Vice President Biden, Senate Democrats redouble pledge to work with Trump
17 November 2016
Amidst growing protests of young people against the election of Donald Trump, including high school walkouts throughout the country, leading Democrats are doubling down on their pledge to work closely with the president-elect once he assumes office in January.
On Wednesday, Vice President Joseph Biden gave incoming vice-president elect Mike Pence a tour of what will be Pence’s new home in Washington, DC. The cordial meeting concluded with a brief statement from Biden that he was confident that the office would be in “good hands” from “Day One” of the new Trump administration.
Pence responded with equal praise: “We’re just very grateful for the hospitality today from the vice president and the second lady,” referring to Biden’s wife.
Asked if he was concerned about the policies of a future Trump White House, Biden replied, “Look, they ran on a platform they are trying to move. I think there are a lot of things that can be done where we can reach some accommodation.”
Biden added that he would be “available to [Pence] 24/7” to assist and act as a “senior staff” to the new vice president. The two joked about a debate over whether the Pence family would have a dog in their new residence.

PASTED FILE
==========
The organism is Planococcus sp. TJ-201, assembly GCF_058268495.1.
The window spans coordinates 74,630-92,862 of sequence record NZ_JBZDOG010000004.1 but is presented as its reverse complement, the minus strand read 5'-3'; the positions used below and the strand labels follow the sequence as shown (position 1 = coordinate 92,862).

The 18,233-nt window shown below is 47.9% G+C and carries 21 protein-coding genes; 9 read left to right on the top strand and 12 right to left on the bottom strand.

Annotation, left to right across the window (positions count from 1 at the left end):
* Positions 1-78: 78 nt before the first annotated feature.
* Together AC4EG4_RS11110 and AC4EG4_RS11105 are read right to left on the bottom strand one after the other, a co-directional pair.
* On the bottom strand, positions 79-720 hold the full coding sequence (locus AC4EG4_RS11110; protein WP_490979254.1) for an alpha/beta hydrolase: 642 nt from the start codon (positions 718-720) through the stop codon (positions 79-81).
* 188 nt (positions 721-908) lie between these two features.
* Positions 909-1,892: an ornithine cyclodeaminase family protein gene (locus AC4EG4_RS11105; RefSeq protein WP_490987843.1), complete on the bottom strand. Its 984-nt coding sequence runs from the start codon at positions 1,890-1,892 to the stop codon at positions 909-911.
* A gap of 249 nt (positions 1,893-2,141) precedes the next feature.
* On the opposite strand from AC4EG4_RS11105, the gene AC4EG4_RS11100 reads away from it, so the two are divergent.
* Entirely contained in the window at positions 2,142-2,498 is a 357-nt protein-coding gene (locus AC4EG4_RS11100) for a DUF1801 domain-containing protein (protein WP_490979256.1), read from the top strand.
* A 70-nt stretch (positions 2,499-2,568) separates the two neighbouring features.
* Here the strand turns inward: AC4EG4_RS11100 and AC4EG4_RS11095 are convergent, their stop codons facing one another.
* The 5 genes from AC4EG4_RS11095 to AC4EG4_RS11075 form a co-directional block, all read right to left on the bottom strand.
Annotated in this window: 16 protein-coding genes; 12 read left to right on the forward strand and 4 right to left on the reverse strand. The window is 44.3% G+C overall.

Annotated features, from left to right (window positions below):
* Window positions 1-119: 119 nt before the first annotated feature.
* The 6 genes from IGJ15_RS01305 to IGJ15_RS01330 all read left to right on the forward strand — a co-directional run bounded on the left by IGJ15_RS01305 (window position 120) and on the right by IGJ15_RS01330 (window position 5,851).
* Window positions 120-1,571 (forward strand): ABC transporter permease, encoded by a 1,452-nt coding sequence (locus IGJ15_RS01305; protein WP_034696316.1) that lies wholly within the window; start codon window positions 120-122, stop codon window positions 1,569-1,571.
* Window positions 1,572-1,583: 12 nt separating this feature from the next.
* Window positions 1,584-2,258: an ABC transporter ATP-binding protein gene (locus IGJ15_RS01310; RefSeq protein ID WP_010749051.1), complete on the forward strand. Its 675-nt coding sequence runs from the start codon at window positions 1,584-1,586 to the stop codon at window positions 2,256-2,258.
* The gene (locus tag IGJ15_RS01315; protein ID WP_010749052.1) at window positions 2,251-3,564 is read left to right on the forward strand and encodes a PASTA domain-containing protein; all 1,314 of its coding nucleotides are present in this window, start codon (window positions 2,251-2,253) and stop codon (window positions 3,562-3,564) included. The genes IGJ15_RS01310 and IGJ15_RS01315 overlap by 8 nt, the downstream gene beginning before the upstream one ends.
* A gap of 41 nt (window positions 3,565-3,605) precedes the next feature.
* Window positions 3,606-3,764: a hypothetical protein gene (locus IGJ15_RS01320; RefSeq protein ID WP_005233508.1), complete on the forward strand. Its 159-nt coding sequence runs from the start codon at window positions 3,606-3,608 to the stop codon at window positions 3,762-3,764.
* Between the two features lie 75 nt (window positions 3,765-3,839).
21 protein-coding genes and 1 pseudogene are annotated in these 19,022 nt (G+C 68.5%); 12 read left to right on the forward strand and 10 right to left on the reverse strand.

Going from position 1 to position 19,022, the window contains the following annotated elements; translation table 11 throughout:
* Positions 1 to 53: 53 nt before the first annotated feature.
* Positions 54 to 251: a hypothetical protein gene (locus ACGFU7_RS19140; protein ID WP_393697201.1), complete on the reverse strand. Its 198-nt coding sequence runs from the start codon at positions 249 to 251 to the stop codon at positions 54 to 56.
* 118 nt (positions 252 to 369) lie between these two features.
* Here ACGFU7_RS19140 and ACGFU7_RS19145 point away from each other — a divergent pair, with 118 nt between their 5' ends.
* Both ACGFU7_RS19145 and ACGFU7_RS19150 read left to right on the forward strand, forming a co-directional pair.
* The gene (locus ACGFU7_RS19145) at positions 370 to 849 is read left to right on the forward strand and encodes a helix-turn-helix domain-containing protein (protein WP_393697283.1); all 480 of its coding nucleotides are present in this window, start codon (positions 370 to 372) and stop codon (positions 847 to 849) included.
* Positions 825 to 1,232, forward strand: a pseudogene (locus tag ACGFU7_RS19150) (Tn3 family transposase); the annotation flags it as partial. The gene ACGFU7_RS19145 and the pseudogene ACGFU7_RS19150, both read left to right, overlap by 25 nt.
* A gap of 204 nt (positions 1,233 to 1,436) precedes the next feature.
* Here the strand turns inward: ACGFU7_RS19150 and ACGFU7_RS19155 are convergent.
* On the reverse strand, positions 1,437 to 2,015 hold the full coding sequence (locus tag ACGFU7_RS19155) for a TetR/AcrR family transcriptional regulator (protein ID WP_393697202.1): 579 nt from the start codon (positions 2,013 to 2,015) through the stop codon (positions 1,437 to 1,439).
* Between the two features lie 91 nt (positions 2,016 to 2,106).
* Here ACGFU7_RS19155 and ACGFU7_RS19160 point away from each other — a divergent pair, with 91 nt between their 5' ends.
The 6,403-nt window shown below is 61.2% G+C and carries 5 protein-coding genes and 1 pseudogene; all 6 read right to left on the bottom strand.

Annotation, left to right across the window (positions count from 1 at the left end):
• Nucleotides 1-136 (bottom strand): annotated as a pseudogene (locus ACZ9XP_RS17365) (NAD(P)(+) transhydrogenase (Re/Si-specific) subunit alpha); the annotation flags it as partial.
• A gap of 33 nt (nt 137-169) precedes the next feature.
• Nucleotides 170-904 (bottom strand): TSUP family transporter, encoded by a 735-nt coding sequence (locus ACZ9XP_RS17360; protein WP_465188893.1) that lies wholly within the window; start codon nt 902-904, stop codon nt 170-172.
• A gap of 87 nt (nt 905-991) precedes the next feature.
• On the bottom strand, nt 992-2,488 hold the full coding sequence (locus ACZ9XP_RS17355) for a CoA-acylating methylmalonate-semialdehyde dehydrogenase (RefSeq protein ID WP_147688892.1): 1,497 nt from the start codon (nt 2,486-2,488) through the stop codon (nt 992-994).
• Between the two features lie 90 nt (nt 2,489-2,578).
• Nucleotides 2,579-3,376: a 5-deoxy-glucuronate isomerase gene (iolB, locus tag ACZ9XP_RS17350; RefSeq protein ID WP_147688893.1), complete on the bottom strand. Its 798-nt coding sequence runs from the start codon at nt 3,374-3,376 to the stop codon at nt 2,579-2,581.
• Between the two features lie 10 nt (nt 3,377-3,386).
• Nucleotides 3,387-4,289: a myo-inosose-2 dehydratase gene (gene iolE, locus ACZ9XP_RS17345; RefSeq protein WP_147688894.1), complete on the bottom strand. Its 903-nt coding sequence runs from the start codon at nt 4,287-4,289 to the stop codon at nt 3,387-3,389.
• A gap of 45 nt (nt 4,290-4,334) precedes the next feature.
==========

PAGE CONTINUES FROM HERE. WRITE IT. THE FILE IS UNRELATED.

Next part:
Biden’s meeting with Pence exposes the indifference of the Democratic Party even in relation to issues that have long been its focus. Pence, an “evangelical Catholic,” is in particular known for his deep opposition to abortion rights and gay marriage, as well as the viciously anti-working class policy he has pursued as Governor of Indiana.
Also on Wednesday, Senate Democrats chose their new minority leader, New York Senator Chuck Schumer, an individual with long-standing and deep ties to Wall Street, as well as a personal relationship with Trump. Trump has also previously donated to Schumer’s election campaigns.
As a member of the Senate Finance Committee, Schumer helped oversee the bailout of the banks following the 2008 crash, while protecting Wall Street from any government oversight and regulation. He has also played a critical role in funneling Wall Street contributions into Democratic Party coffers.
Following Trump’s election, Schumer issued a statement declaring that it “is time for the country to come together and heal the bitter wounds from the campaign.”
Schumer told reporters at a press conference on Wednesday, “When we can agree on issues, then we’re going to work with him.” He added that Democrats would wage a “strong, tough fight” on areas of disagreement.
Schumer also announced that the Senate Democrats were expanding their leadership council to include 10 members. The most significant addition was that of Vermont Senator Bernie Sanders, who returned to his status as a nominal independent following his defeat in the Democratic Party presidential primaries earlier this year.